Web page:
Such a move would be seen as provocative by the Chinese and Russians, Dr. Barry Blechman, a political scientist and cofounder of the Stimson Center who coauthored the report, told ThinkProgress.

    With the strongest conventional military in the world at the U.S.’ disposal, experts believe that the threat of retaliation by conventional means is enough to deter the prospect of a nuclear attack.

    Murdock’s idea for the U.S. to expand its arsenal of low-yield, tactical nuclear weapons and deploy them to allied countries was “terrible on so many grounds,” Blechman said, because it would upset U.S. allies uncomfortable with hosting nuclear weapons and would be “a huge waste of money.”

    An even more concerning aspect that comes from Murdock’s recommendations is the suggestion to distribute these low-yield nuclear weapons to allies around the world – primarily in Europe and southeast Asia. Experts worry about those weapons falling into the wrong hands. “Terrorists might penetrate [bases where the weapons are held] and secure the weapons,” Blechman said. He pointed to Turkey, where the jihadist movement the Islamic State holds territory across the border, as a concern.

    Murdock’s suggestions don’t seem likely to be taken up by the government anytime soon. Apart from the threat they may pose to Russia and China, the two departments who give funding to the nuclear program have budget constraints. However, a strong movement to remove American nuclear weapons hosted in Europe seems to have been derailed thanks in part to Russian President Vladimir Putin’s aggression. Blechman pointed to a “rebirth of the adversarial relationship between NATO and Russia,” as a reason why $8-10 billion will be used to modernize the current nuclear arsenal.

    “Every dollar we spend on nuclear weapons is a dollar we can’t spend on conventional weapons,” Blechman said.

    Note the fun dynamic at work: Tactical nukes are being proposed as a cheaper alternative to conventional weapons:


    Funding for nuclear weapons comes from the Department of Defense (DOD) and the Department of Energy (DOE). In recent years, the DOD has had to spread funding over a range of issues, such as cyber security and anti-terrorism, in addition to nuclear weapons. Murdock argues that developing smaller nuclear weapons will act as a deterrent against the military power of competing nations. This is necessary, he says, because the U.S.’ conventional military power – unarguably the strongest in the world – cannot be maintained.

    And that raises the question: if an arsenal of smaller tactical nukes really is a cheaper alternative to conventional forces and the kind of deterrent that isn’t so powerful that the US could feel free to use them in response to a nuclear strike, how much smaller do they have to get before we feel free to just use them as a conventional weapon of war and how soon is that technology going to be developed and deployed? Those are probably questions worth asking, although we may not like the answers…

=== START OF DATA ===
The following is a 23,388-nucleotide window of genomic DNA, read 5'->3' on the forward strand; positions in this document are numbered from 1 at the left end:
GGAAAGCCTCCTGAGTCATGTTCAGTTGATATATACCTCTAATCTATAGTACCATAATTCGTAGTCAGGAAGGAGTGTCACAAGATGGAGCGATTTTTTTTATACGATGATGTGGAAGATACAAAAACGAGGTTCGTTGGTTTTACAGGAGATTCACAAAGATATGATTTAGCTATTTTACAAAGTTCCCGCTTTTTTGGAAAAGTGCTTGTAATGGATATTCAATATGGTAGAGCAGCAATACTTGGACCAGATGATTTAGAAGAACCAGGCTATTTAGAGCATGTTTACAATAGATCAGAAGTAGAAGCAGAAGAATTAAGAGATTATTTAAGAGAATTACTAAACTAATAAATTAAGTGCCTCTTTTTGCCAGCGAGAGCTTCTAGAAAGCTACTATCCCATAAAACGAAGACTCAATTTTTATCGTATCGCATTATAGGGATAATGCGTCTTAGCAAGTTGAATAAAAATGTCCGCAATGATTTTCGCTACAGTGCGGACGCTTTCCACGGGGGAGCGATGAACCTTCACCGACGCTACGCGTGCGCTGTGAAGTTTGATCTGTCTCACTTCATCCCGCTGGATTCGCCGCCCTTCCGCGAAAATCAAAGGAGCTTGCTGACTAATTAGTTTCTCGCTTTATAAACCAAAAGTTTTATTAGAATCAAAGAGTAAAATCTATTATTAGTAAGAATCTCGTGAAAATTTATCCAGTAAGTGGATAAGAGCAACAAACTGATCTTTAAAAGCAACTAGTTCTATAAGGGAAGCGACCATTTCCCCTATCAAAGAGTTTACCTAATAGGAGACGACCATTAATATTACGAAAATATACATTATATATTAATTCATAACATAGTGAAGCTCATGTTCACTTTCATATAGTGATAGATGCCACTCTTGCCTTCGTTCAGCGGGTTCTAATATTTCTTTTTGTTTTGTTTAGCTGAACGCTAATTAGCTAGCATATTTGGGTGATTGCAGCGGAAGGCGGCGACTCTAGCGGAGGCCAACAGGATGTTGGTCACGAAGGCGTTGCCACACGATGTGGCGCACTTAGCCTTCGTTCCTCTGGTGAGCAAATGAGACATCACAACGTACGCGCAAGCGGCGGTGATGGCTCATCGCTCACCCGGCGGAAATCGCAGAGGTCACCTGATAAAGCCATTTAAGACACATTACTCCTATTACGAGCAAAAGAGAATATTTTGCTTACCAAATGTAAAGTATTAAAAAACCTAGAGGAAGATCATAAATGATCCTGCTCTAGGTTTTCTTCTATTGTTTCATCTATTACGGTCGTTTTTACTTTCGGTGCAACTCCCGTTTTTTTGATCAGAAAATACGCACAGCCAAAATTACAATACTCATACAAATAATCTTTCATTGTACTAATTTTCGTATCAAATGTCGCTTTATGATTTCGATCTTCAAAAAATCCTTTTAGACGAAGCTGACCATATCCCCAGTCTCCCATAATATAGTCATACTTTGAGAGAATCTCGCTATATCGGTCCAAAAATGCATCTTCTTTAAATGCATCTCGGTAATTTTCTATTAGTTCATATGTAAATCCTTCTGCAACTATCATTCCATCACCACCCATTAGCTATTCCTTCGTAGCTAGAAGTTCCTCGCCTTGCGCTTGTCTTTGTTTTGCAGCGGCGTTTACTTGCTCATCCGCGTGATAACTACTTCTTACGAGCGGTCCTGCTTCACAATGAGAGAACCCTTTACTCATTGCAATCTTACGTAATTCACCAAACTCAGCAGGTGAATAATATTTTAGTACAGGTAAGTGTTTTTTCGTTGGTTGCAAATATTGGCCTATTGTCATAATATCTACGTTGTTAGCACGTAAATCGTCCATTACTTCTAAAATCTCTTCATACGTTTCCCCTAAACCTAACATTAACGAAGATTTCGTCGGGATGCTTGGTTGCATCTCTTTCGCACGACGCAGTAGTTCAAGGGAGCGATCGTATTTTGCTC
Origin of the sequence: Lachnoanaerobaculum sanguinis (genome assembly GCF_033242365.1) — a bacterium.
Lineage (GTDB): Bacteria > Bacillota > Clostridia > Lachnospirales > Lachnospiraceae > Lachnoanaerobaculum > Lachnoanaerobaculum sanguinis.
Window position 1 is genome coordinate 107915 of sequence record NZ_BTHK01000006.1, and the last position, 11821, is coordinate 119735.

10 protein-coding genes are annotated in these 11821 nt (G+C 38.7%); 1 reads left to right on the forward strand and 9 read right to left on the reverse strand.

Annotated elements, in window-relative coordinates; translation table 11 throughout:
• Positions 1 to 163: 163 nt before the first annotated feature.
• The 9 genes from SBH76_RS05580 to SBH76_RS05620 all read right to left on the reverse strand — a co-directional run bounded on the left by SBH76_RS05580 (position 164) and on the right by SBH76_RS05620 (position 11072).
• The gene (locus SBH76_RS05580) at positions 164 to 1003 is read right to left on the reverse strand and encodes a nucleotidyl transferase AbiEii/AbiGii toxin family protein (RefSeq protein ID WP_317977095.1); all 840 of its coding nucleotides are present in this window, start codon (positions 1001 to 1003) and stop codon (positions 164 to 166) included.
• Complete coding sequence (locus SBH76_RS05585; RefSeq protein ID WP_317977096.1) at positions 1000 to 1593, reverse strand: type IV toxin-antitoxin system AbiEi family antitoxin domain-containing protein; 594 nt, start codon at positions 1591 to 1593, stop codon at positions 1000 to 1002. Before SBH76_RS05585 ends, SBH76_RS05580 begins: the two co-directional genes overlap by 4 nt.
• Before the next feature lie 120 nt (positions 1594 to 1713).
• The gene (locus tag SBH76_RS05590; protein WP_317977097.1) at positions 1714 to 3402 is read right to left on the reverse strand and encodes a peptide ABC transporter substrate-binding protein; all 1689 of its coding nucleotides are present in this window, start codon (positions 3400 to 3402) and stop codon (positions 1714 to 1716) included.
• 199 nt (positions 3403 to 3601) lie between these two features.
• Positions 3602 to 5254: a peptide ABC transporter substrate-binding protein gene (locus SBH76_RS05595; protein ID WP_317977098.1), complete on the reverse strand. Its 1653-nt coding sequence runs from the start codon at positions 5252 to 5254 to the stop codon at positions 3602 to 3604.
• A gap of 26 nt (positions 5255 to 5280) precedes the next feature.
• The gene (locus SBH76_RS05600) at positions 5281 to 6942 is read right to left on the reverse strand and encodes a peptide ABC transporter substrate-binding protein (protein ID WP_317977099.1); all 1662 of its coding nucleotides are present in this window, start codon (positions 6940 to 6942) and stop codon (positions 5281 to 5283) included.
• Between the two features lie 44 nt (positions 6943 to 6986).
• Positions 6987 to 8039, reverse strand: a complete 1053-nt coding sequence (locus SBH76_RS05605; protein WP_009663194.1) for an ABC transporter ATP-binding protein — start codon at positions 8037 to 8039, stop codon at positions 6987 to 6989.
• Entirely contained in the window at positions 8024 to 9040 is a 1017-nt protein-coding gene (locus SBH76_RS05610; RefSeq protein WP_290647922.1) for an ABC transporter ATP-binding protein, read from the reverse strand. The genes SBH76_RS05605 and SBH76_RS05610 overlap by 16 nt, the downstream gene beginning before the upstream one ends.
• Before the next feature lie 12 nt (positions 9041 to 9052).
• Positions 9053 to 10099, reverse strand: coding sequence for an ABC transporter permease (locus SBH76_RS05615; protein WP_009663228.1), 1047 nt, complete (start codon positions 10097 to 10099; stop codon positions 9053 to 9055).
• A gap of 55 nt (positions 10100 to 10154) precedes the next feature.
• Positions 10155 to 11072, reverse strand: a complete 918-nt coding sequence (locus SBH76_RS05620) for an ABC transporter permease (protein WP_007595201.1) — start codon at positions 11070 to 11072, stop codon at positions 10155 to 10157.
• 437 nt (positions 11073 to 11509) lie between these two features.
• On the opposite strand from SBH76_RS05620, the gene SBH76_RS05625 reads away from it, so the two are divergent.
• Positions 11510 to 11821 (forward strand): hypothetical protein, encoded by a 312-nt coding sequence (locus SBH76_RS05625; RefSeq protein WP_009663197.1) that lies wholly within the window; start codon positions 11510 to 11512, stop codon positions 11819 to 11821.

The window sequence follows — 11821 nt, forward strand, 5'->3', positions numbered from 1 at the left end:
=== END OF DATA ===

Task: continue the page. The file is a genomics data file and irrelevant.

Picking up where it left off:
Posted by Pterrafractyl | June 23, 2015, 3:14 pm
  22. With all of the horrors that have taken place in Ukraine over the last year, here’s the latest reminder that the Great Ukrainian Fire Sale hasn’t really happened yet. Yes, the original 90’s fire sales that created Ukraine’s oligarchs in the first place certainly happened. But that was then, before Ukraine’s EU-ambitions became abundantly clear. And this is now:

    Forbes
    Left Wing Economic Views Are Alive And Well In Ukraine

    Aug 25, 2015 @ 9:26 AM

    Mark Adomanis

    Over the past year and a half, the International Republican Institute (IRI) has done positively invaluable work tracking public opinion in Ukraine. I’m not aware of any organization that has commissioned a wider and more in-depth series of polls, polls that have helped quantify some dramatic shifts in Ukrainian attitudes towards, Europe, Russia, NATO, and other topics. You don’t have to agree with the IRI’s institutional views to understand how incredibly important it is to get real data about Ukrainian opinion.

    From my perspective, however, the IRI’s latest poll might very well be the most interesting yet published. Why? Because it shows that, beneath the surface of growing public support for ”European integration,” there are some severe and totally unresolved tensions between the requirements of that process and what Ukrainians actually think.